We asked the candidates ...

Putting the Island at the forefront

What do you see as your biggest challenge if you were to be elected as East Wight’s first MP? Why?

Asked on:
Published on:
June 3, 2024

They answered ...

Vix Lowthion : Green Party
Direct answer

So many challenges await – which is one of the biggest draws of the role of MP. As other teachers know, you do the job not because it is easy, but because it is hard (said JFK on why go to the moon….).
I honestly believe that one of the biggest challenges will be to rebuild hope. Our island has seen £93million in council funding cuts since 2010 as a consequence of Conservative government austerity. Even future Labour ministers have stated that they plan to continue with the Conservative fiscal plan. It is understandable that islanders think that nothing can change, that it’s pointless to believe in better, and so they accept stagnation and decline.

As MP for IW East I would work hard to overcome that – to bring hope. The Green Party slogan for this election is “Real Hope, Real Change” and that encapsulates the challenge ahead. A Green MP for the IW East on day one would really shake up perceptions of the island, put us on the map and highlight our positive stories of sustainability. We have some brilliant local businesses and manufacturers. We grow tasty and healthy food. We have recently received some significant funding for projects in Ryde (levelling up and Arts Council) and Ventnor (Exchange and Fringe) as well as huge potential for The Bay to make progress in terms of regeneration.

IW East is full of potential. As your MP I would relish the challenge to make progress on this, and demonstrate to islanders that hope is not only possible, but it is completely justified.

Michael Lilley : Liberal Democrats
Referred to website post

The Isle of Wight has huge financial inequality compared with the mainland. Since 2017, I have been the only local Councillor consistently arguing for an Island Act as opposed to an Island Deal and highlighting the inequality of Islanders compared to their neighbours on the mainland.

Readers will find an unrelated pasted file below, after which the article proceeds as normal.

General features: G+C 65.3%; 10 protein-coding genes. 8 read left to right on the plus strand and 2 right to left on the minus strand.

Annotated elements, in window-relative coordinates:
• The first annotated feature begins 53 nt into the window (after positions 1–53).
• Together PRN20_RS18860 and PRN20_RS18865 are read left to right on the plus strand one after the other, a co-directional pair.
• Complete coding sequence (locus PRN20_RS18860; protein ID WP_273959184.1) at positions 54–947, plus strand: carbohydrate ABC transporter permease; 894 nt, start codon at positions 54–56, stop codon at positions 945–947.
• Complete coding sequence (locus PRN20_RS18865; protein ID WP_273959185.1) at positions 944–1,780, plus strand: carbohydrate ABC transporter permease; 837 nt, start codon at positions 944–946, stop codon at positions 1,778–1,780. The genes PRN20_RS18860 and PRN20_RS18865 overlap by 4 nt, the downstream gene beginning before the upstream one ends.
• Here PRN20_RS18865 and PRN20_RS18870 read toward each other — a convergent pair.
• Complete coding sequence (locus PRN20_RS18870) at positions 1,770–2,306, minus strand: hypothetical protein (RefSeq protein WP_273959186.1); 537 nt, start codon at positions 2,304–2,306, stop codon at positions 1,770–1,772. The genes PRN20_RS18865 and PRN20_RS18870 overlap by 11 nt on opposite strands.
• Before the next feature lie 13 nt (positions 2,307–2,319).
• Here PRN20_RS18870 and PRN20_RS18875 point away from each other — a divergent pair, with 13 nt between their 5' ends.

Islanders earn £75 less median gross weekly earnings than the UK median (Source ONS), and the difference is even greater when compared with either Hampshire, Portsmouth, Southampton or the South East.

  • The University of Portsmouth undertook a report in 2016 which quantified that the Isle of Wight had an annual deficit of £6M of funding compared with a mainland authority. In 2023, IW Council recalculated this at more like £40M plus.
  • As MP for Isle of Wight East, a key priority would be to work with IW Council and my Isle of Wight West MP colleague to achieve fairer funding from Government for the Island and to introduce an Island Act to distribute local powers to enable proper and complete management of the Island economy. When you break down all the issues facing Islanders it is money related and legislative powers. Isle of Wight needs a fair deal and only legislation can do this.
  • There needs to be separate ferry regulation legislation to tackle one of the principle causes of this Island inequality, and that is the monopoly of unregulated ferries that have made the Solent one on the most expensive stretches of water in the world.
  • My team would be prioritised to work with IW Council from day one to collect the evidence of need and arguments, the legal case, and make the links within Lib Dems in both the House of Commons and Lords to develop a Private Members’ Bill. The late and much respected Stephen Ross (Liberal MP 1974 – 1987) successfully took this route to get the Homelessness Act of 1977 passed. Lib Dem MPs have successfully led a number of Private Members Bills through parliament. The key is to be Island and solution focused.
Emily Brothers : Labour Party
Awaiting answer

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